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What I Wish High School Educators Understood

Are good grades worth my mental health?

Escrito por Si Ting and Amira

What I Wish High School Educators Understood

01 Navigating school work and mental health is challenging many students during the pandemic.

02 Si Ting and Amira highlight areas that could use improvement, and share a list that educators can implement to alleviate these issues.

School is an academic hot mess right now. With balancing assignments, deadlines, mental health, and a social life, it feels almost impossible to keep up with everything without making some sacrifices. Under this year long pandemic, it’s understandable that our motivation and patience has gone down. But what has made the stress worse — especially when you have academically strict first generation parents — has been the large course loads. 

It feels as if our educators have been trying to overcompensate for not being in person by giving us way more work than in a typical semester. This workload has been twice as difficult for students who are already taking rigorous classes, such as AP or honors. Educators also aren’t effectively communicating with each other about how much work they’re collectively assigning. After an exhausting class, teachers will often say, “Don’t forget to go outside!” What they don’t realize is that it is almost impossible to go outside during the work week. After school ends, students are busy attending to extracurriculars, or trying to get a head start on homework. It gets to the point where completing homework takes from 2:00 PM to 11:00 PM, which makes it confusing and questionable when educators say that they care about our mental health and well being.

The lack of school-life balance throws you into a self-loathing depression cycle. You’re either angry because you’re not productive enough, or angry because you’re not keeping up with your personal life.

The lack of school-life balance throws you into a self-loathing depression cycle.

The exhaustion doesn’t end on Friday afternoon, but also carries over into the weekend. The desire of wanting to recharge from the week holds us back from completing chores, hanging out with family, and engaging in hobbies. Throughout the pandemic, many of us have fallen into a suffocating labyrinth, trying to navigate between taking care of ourselves and staying productive.

As a Muslim student who goes to a predominately white school, the pandemic has been extremely difficult due to fasting during school hours. The inconsideration of educators towards my religion makes me feel infuriated and less than because our holidays deserve the same level of attention as other “mainstream” holidays. As Ramadan approaches, hunger can make it difficult to be productive. My religion is non-negotiable, so when teachers give me large workloads without accommodations it makes me feel like I have to sacrifice my mental health in order to stay on top of assignments.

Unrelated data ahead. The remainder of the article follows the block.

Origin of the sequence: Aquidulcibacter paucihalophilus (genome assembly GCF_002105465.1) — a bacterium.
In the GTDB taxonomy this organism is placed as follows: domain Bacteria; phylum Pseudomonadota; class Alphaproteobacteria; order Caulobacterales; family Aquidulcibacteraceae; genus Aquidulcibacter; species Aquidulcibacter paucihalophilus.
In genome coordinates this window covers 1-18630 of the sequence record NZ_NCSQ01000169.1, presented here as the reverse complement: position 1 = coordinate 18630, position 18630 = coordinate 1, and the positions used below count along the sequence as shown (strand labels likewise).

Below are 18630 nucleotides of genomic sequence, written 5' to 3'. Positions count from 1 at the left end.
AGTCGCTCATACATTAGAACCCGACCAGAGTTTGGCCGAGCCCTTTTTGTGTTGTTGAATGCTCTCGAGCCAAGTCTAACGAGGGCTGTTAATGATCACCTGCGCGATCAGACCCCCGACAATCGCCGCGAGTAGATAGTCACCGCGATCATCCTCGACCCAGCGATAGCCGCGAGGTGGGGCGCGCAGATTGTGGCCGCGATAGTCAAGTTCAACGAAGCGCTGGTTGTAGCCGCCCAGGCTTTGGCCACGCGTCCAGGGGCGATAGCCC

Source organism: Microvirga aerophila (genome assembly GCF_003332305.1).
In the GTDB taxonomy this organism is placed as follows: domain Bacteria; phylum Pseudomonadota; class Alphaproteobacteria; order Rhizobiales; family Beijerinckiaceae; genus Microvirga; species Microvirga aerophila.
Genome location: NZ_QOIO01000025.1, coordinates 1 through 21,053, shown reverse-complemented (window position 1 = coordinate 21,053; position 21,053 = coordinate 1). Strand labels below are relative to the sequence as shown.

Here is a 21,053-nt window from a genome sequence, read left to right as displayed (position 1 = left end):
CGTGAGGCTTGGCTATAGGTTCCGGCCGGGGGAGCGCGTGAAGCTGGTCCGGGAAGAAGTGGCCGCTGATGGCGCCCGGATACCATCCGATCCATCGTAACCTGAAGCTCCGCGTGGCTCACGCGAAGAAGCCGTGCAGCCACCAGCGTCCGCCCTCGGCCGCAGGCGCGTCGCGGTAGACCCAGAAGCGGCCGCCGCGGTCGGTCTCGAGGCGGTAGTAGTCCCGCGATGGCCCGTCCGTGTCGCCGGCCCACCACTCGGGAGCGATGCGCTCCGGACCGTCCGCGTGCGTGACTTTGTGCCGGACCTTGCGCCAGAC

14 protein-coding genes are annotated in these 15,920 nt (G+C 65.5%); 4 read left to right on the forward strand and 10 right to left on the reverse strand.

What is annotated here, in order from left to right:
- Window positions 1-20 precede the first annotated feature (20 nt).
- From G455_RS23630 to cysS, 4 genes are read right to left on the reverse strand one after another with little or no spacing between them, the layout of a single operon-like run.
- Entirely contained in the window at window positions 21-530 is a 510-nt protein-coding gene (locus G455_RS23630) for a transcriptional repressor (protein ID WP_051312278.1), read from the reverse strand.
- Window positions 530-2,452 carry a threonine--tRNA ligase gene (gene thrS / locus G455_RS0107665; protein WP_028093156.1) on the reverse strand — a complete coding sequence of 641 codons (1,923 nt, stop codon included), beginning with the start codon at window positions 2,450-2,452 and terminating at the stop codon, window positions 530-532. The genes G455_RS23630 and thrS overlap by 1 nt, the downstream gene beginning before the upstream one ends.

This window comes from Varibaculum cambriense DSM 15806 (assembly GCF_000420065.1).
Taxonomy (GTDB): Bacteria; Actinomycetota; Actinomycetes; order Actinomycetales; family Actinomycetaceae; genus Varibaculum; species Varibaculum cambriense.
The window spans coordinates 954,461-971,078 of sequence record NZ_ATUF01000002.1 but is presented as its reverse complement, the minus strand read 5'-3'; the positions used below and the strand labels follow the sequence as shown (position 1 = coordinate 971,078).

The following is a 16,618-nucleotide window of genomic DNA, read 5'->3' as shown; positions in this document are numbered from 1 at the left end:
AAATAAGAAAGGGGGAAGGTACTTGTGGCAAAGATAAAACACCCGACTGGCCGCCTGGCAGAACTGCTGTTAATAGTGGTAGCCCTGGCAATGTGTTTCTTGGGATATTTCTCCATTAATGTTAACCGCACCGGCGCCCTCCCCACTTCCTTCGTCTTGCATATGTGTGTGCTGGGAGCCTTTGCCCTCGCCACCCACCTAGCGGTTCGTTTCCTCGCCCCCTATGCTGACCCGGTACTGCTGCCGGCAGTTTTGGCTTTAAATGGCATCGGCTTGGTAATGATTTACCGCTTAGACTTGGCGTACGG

Many of us have fallen into a suffocating labyrinth.

Below is a list of ways we believe our teachers can help alleviate these issues:

  • Do not assign homework everyday 
  • Communicate with each other about course loads 
  • Make sure the curriculum appreciates, represents, and highlights students’ diverse backgrounds in order to ensure that none of us are excluded
  • Give students time to digest the material before moving onto the next topic
  • Provide transparency in syllabus so we’re not caught off guard 
  • Respect students’ emotional boundaries 
  • Respect our time and acknowledge that we have responsibilities outside of your class
  • Don’t pressure students to speak during class when their hands aren’t raised, or be dismissive when they don’t know the answer 
  • More community building in class and opportunities to connect with our classmates

As high school students, we want to further our education, maintain relationships, and do what makes us happy without compromising our health in the process. By following the list above and communicating with your students about their needs, you can help create a better learning experience for everyone in the classroom — both online and in person.

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Amira was born in Saudi Arabia, raised in Syria, but is also ethnically Somali. In 2020, Amira has become a published author through a Telling Room book titled The Voice of A Lion. As a professional complainer, Amira spends her time reading, talking, and crying just about anything. She believes that her friends would describe her as an overly-confident, intelligent, and charismatic high schooler. Above everything, Amira remembers everybody who has wronged her, so be careful y’all. 

Si Ting is a 1st generation Chinese American living. A stressed high school student who reads books for escapism and adventure living in what seems like mundane Maine. Adept in all things but decisions, everything can become a part of a world built in her imagination. Dexterous, imaginations through unskilled hands become worlds anew through art and writing. You can find some of her writing in the 2020 edition of the Telling Room’s Young Leaders and Writers anthology, The Voice of a Lion. She can be found in the unnatural wild reading, writing, drawing, and laughing with family and friends. Shy but opinionated, she’ll debate with you for hours when it comes down to it, don’t try her.

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